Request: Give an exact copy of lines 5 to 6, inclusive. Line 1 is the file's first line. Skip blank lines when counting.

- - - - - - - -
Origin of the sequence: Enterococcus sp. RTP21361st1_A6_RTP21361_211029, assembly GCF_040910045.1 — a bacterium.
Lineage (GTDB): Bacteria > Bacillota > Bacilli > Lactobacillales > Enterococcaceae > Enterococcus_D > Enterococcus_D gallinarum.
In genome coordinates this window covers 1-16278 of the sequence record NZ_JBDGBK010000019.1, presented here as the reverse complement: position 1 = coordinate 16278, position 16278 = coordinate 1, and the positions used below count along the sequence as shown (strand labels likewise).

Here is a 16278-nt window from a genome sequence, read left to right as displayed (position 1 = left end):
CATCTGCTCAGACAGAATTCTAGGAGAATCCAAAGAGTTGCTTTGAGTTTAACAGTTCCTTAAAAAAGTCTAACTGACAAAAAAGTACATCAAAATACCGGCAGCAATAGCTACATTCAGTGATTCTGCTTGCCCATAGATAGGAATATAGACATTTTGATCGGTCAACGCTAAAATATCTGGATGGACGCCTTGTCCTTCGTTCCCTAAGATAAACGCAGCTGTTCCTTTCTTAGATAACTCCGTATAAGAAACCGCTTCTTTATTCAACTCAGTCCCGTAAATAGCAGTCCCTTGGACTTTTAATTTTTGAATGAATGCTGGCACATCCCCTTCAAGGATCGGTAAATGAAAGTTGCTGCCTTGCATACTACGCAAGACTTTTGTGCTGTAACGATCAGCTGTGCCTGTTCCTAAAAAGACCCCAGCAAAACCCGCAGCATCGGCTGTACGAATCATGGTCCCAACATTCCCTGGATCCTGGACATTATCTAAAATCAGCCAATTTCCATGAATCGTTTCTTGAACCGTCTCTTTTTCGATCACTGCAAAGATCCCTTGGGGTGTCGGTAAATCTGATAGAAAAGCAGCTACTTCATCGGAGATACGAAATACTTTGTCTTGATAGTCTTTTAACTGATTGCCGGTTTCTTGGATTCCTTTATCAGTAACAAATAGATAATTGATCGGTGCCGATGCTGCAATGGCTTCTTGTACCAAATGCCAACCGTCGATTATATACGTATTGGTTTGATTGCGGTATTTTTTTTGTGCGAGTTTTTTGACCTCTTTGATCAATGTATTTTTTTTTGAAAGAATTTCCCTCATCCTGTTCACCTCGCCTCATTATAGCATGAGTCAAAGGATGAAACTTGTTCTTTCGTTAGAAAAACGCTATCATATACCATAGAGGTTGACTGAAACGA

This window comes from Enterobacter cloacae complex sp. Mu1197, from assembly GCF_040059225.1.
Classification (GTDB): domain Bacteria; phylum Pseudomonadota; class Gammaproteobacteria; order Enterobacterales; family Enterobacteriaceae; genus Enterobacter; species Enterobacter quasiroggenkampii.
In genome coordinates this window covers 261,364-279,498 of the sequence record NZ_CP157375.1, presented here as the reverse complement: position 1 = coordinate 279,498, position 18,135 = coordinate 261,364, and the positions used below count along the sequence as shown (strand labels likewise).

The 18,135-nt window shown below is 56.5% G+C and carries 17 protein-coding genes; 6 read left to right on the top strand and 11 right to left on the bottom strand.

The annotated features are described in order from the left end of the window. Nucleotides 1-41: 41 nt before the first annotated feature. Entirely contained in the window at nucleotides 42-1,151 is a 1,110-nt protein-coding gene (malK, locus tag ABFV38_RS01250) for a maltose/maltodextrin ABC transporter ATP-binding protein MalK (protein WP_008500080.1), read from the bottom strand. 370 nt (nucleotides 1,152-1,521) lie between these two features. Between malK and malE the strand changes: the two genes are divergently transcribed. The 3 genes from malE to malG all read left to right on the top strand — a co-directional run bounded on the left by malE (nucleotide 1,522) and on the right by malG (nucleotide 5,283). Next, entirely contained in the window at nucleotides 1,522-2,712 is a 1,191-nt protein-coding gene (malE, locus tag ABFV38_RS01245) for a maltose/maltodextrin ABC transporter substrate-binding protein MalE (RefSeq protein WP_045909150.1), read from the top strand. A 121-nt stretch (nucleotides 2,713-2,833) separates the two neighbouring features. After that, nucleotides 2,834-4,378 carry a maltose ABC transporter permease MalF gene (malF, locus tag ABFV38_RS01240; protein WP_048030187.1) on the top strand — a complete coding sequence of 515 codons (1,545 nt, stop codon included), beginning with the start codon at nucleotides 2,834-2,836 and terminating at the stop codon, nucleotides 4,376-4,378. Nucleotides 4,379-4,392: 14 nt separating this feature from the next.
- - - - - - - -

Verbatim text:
CATCTGCTCAGACAGAATTCTAGGAGAATCCAAAGAGTTGCTTTGAGTTTAACAGTTCCTTAAAAAAGTCTAACTGACAAAAAAGTACATCAAAATACCGGCAGCAATAGCTACATTCAGTGATTCTGCTTGCCCATAGATAGGAATATAGACATTTTGATCGGTCAACGCTAAAATATCTGGATGGACGCCTTGTCCTTCGTTCCCTAAGATAAACGCAGCTGTTCCTTTCTTAGATAACTCCGTATAAGAAACCGCTTCTTTATTCAACTCAGTCCCGTAAATAGCAGTCCCTTGGACTTTTAATTTTTGAATGAATGCTGGCACATCCCCTTCAAGGATCGGTAAATGAAAGTTGCTGCCTTGCATACTACGCAAGACTTTTGTGCTGTAACGATCAGCTGTGCCTGTTCCTAAAAAGACCCCAGCAAAACCCGCAGCATCGGCTGTACGAATCATGGTCCCAACATTCCCTGGATCCTGGACATTATCTAAAATCAGCCAATTTCCATGAATCGTTTCTTGAACCGTCTCTTTTTCGATCACTGCAAAGATCCCTTGGGGTGTCGGTAAATCTGATAGAAAAGCAGCTACTTCATCGGAGATACGAAATACTTTGTCTTGATAGTCTTTTAACTGATTGCCGGTTTCTTGGATTCCTTTATCAGTAACAAATAGATAATTGATCGGTGCCGATGCTGCAATGGCTTCTTGTACCAAATGCCAACCGTCGATTATATACGTATTGGTTTGATTGCGGTATTTTTTTTGTGCGAGTTTTTTGACCTCTTTGATCAATGTATTTTTTTTTGAAAGAATTTCCCTCATCCTGTTCACCTCGCCTCATTATAGCATGAGTCAAAGGATGAAACTTGTTCTTTCGTTAGAAAAACGCTATCATATACCATAGAGGTTGACTGAAACGA

This window comes from Enterobacter cloacae complex sp. Mu1197, from assembly GCF_040059225.1.